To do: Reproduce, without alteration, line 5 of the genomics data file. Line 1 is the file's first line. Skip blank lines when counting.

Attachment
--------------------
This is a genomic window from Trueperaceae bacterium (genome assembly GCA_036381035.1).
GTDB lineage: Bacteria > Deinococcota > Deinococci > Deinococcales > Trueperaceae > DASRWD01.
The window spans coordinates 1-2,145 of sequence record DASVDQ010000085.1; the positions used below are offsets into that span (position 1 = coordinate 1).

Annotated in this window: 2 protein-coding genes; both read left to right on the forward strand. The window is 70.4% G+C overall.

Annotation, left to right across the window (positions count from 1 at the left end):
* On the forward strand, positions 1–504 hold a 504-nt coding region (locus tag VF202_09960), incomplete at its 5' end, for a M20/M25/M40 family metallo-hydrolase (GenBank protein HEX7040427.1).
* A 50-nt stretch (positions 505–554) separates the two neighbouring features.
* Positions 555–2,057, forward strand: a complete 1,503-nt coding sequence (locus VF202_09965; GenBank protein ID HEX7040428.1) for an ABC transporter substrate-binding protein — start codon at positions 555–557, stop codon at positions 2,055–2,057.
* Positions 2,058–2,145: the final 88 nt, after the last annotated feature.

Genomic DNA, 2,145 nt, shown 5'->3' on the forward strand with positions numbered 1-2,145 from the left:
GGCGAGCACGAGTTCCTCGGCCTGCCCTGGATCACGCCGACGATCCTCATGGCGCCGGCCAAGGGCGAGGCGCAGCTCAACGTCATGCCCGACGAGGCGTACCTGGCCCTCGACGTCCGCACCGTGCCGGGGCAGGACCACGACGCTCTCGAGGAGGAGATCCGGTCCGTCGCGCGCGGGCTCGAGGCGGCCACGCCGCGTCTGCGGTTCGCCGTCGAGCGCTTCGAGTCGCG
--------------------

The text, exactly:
Annotation, left to right across the window (positions count from 1 at the left end):